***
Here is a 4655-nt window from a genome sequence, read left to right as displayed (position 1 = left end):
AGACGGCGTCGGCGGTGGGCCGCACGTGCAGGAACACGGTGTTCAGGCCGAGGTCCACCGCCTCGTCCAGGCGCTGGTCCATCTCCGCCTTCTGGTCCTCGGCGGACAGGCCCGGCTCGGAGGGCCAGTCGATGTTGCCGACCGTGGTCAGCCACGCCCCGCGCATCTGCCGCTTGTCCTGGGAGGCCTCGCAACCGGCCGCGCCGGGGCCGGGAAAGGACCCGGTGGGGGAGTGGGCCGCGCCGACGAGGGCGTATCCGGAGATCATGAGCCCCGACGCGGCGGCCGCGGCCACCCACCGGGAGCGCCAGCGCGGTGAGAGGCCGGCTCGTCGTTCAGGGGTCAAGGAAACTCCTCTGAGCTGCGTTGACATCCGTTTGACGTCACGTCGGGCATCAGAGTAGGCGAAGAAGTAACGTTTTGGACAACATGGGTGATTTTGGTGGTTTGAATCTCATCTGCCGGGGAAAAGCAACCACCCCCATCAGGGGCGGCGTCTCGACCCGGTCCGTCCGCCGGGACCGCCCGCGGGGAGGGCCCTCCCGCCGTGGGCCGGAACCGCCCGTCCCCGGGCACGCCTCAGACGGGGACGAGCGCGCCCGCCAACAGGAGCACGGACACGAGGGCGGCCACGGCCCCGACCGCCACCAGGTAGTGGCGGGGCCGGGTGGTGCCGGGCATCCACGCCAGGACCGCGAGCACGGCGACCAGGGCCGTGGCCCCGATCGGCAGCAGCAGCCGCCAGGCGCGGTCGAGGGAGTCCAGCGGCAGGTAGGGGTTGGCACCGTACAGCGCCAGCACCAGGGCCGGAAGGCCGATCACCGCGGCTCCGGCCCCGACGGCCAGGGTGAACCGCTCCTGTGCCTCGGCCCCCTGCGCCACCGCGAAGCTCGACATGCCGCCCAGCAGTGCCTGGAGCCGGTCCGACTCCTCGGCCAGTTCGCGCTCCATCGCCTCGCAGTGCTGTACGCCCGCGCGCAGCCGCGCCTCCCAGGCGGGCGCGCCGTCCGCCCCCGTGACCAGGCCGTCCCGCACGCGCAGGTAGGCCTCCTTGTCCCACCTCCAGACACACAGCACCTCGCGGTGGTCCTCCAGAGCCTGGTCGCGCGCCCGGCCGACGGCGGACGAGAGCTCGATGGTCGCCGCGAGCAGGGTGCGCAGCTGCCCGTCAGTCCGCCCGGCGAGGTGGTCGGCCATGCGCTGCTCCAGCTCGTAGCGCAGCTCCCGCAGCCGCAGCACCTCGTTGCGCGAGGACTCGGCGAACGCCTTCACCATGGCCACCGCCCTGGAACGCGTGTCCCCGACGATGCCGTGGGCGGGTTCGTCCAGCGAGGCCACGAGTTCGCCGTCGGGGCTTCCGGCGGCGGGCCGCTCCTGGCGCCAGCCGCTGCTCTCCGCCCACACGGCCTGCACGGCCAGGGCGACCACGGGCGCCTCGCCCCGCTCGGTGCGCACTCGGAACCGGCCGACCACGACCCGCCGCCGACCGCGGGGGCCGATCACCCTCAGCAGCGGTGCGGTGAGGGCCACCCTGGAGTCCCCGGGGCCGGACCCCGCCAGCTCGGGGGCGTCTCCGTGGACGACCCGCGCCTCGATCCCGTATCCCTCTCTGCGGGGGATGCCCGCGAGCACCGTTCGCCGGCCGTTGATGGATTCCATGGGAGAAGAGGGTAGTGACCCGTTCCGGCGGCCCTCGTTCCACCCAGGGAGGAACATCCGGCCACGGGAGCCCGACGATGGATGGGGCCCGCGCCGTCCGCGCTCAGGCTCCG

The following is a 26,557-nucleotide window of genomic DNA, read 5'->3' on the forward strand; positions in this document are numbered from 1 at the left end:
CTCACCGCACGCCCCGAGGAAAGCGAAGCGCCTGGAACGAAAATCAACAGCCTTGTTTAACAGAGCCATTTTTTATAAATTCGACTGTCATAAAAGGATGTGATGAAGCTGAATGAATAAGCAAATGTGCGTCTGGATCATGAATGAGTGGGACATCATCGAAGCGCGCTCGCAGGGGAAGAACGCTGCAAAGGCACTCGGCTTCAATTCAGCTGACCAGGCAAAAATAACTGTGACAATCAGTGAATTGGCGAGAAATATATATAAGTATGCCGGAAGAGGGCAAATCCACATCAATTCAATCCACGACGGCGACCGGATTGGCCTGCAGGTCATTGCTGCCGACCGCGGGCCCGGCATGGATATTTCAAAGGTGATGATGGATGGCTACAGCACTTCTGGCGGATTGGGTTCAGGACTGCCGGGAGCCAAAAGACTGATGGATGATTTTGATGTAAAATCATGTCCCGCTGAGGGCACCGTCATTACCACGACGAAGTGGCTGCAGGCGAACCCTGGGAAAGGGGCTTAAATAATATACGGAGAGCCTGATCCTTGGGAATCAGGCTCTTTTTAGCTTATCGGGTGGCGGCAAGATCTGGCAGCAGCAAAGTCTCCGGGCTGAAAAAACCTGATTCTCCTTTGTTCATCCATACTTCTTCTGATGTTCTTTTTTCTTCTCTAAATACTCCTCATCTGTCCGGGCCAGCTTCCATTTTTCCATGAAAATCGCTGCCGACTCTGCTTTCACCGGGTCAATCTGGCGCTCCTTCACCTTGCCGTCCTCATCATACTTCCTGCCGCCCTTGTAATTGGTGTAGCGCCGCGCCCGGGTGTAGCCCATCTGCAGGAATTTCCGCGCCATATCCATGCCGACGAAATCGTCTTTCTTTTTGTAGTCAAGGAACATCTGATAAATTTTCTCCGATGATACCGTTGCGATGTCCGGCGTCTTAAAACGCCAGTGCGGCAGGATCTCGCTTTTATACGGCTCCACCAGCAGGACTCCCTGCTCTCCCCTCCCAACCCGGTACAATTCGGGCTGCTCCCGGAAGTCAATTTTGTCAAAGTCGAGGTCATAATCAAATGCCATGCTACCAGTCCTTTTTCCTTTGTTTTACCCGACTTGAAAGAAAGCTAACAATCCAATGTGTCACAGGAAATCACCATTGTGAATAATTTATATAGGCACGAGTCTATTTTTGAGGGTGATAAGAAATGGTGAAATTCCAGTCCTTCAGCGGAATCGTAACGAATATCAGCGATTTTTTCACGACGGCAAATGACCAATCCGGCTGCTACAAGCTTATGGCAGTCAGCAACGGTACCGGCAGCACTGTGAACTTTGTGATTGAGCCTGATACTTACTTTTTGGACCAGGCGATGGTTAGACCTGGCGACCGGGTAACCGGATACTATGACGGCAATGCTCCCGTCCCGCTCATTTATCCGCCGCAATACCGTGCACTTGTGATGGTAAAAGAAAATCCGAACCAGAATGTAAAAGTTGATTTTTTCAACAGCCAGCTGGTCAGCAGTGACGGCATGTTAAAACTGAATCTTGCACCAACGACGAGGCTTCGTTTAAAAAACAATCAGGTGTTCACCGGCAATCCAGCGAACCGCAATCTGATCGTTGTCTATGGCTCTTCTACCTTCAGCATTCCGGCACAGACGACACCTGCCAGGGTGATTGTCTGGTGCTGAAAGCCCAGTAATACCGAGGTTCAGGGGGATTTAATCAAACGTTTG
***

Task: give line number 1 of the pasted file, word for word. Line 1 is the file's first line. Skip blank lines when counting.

Here is a 4655-nt window from a genome sequence, read left to right as displayed (position 1 = left end):